Iran to continue pursuing nuclear technology, supreme leader says; UN inspectors turned away

By NASSER KARIMI

Associated Press Writer

TEHRAN, Iran (AP) - Iran's supreme leader Ayatollah Ali Khamenei

said Monday that Tehran will continue to pursue nuclear technology,

despite a U.N. Security Council deadline to suspend uranium

enrichment by the end of the month or face the threat of economic

and diplomatic sanctions.

"The Islamic Republic of Iran has made its own decision and in

the nuclear case, God willing, with patience and power, will

continue its path," Khamenei was quoted as saying by state

television.

In Austria, diplomats and U.N. officials said Iran has turned

away U.N. inspectors wanting to examine its underground nuclear

site in an apparent violation of the Nuclear Nonproliferation

Treaty.

The officials, who spoke on condition of anonymity because of

the confidentiality of the information, told The Associated Press

that Iran's unprecedented refusal to allow access to the facility

at Natanz could seriously hamper international efforts to ensure

that Tehran is not trying to make nuclear weapons.

Khamenei's declaration came on the eve of Iran's self-imposed

Aug. 22 deadline to respond to a Western incentives package for it

to roll back its nuclear program. The United Nations has given

Tehran until the end of August to suspend uranium enrichment.

He accused the United States of putting pressure on Iran despite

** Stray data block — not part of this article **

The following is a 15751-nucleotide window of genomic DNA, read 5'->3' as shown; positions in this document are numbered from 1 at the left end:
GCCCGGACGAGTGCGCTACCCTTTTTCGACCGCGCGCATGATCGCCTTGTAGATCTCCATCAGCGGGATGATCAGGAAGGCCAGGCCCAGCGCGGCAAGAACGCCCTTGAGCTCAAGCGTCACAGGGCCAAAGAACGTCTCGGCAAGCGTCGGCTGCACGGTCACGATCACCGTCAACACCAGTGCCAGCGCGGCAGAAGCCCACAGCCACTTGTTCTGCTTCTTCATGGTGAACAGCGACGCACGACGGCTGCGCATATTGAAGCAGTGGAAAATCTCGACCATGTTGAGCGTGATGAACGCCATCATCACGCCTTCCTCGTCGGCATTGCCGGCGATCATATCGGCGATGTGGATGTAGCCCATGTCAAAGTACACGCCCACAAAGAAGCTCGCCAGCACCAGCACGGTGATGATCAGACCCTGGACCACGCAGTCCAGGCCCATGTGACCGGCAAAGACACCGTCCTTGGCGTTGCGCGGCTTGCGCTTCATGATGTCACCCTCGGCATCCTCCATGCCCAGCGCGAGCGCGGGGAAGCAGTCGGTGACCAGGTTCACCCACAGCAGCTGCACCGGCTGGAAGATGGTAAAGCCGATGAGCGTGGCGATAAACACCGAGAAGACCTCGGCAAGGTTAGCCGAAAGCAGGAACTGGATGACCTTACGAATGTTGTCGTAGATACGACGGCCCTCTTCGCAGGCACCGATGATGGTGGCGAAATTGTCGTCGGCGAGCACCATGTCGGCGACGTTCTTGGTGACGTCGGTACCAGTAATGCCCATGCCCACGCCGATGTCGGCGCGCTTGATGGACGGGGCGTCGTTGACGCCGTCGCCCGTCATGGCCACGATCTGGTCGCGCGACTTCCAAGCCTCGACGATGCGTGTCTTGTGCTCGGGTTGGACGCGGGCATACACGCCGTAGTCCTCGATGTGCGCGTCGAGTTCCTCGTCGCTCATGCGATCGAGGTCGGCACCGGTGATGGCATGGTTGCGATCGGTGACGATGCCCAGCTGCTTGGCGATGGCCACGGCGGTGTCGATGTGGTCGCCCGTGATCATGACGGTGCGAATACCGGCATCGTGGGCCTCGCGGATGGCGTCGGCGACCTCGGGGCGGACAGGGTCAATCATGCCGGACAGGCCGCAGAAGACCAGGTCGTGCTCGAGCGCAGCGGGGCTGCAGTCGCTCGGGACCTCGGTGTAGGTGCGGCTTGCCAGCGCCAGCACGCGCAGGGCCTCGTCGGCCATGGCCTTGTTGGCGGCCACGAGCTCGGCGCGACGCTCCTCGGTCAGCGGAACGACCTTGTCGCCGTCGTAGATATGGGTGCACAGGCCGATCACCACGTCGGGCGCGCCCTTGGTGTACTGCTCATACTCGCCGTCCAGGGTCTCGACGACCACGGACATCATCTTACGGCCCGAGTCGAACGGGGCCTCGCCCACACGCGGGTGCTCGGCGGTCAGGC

Tehran's assertions that its nuclear program was peaceful.

"Arrogant powers and the U.S. are putting their utmost pressure on

Iran while knowing Iran is not pursuing nuclear weapons," he said.

Iran on Sunday said it will offer a "multifaceted response" to

the incentives proposal. It insisted that it won't suspend uranium

enrichment altogether.

The U.N. Security Council passed a resolution last month

requiring the halt to enrichment under threat of economic and

diplomatic sanctions.

Also on Monday, German Chancellor Angela Merkel pressed for a

"solid answer" from Iran on the package.

"I still hope that it will be positive, although some signals

have been very confused," said Merkel, whose country drew up the

package with the five permanent Security Council members.

The proposal includes promises that the United States and Europe

will provide civilian nuclear technology and that Washington will

join direct talks with Iran.

Tehran says uranium enrichment does not violate any of its

obligations under the Nuclear Nonproliferation Treaty, and that its

nuclear program aims to produce electricity.

Khamenei accused the West of wanting to obstruct scientific

progress in the Islamic world and called for Islamic countries to

stand together in the face of such pressure.

(Copyright 2006 by The Associated Press.  All Rights Reserved.)

AP-NY-08-21-06 1020EDT